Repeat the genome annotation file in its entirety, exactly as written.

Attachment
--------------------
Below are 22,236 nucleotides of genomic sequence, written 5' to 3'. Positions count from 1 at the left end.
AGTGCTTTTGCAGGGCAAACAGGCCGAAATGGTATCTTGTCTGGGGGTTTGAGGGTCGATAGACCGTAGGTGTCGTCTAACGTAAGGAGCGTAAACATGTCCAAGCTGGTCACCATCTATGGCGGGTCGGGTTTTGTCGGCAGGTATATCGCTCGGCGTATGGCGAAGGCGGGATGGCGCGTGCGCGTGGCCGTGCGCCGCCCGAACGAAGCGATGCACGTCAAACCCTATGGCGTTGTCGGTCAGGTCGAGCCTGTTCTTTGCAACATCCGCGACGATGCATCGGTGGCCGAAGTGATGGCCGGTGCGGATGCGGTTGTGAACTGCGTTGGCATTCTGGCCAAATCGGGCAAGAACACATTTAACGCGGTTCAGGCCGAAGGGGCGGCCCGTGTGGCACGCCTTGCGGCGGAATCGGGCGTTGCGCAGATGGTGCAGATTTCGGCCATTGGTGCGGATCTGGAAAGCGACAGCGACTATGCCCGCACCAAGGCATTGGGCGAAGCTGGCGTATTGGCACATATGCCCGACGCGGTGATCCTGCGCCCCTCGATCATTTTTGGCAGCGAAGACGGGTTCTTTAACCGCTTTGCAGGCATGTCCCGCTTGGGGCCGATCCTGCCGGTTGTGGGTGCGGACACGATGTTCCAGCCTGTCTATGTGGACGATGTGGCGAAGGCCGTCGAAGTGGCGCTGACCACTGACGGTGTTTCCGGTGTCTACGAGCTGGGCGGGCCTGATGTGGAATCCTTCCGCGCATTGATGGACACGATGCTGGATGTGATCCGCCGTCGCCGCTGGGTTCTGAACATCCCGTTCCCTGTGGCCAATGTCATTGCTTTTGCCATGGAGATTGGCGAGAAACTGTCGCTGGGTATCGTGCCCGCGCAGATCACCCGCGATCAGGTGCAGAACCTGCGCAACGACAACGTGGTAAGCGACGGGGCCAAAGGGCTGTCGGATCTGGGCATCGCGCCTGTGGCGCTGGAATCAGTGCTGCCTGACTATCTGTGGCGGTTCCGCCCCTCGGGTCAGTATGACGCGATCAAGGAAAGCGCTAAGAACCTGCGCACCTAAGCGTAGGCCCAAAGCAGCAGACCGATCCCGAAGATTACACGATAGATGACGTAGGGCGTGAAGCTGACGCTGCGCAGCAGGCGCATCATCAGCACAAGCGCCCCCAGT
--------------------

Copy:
Below are 22,236 nucleotides of genomic sequence, written 5' to 3'. Positions count from 1 at the left end.
AGTGCTTTTGCAGGGCAAACAGGCCGAAATGGTATCTTGTCTGGGGGTTTGAGGGTCGATAGACCGTAGGTGTCGTCTAACGTAAGGAGCGTAAACATGTCCAAGCTGGTCACCATCTATGGCGGGTCGGGTTTTGTCGGCAGGTATATCGCTCGGCGTATGGCGAAGGCGGGATGGCGCGTGCGCGTGGCCGTGCGCCGCCCGAACGAAGCGATGCACGTCAAACCCTATGGCGTTGTCGGTCAGGTCGAGCCTGTTCTTTGCAACATCCGCGACGATGCATCGGTGGCCGAAGTGATGGCCGGTGCGGATGCGGTTGTGAACTGCGTTGGCATTCTGGCCAAATCGGGCAAGAACACATTTAACGCGGTTCAGGCCGAAGGGGCGGCCCGTGTGGCACGCCTTGCGGCGGAATCGGGCGTTGCGCAGATGGTGCAGATTTCGGCCATTGGTGCGGATCTGGAAAGCGACAGCGACTATGCCCGCACCAAGGCATTGGGCGAAGCTGGCGTATTGGCACATATGCCCGACGCGGTGATCCTGCGCCCCTCGATCATTTTTGGCAGCGAAGACGGGTTCTTTAACCGCTTTGCAGGCATGTCCCGCTTGGGGCCGATCCTGCCGGTTGTGGGTGCGGACACGATGTTCCAGCCTGTCTATGTGGACGATGTGGCGAAGGCCGTCGAAGTGGCGCTGACCACTGACGGTGTTTCCGGTGTCTACGAGCTGGGCGGGCCTGATGTGGAATCCTTCCGCGCATTGATGGACACGATGCTGGATGTGATCCGCCGTCGCCGCTGGGTTCTGAACATCCCGTTCCCTGTGGCCAATGTCATTGCTTTTGCCATGGAGATTGGCGAGAAACTGTCGCTGGGTATCGTGCCCGCGCAGATCACCCGCGATCAGGTGCAGAACCTGCGCAACGACAACGTGGTAAGCGACGGGGCCAAAGGGCTGTCGGATCTGGGCATCGCGCCTGTGGCGCTGGAATCAGTGCTGCCTGACTATCTGTGGCGGTTCCGCCCCTCGGGTCAGTATGACGCGATCAAGGAAAGCGCTAAGAACCTGCGCACCTAAGCGTAGGCCCAAAGCAGCAGACCGATCCCGAAGATTACACGATAGATGACGTAGGGCGTGAAGCTGACGCTGCGCAGCAGGCGCATCATCAGCACAAGCGCCCCCAGT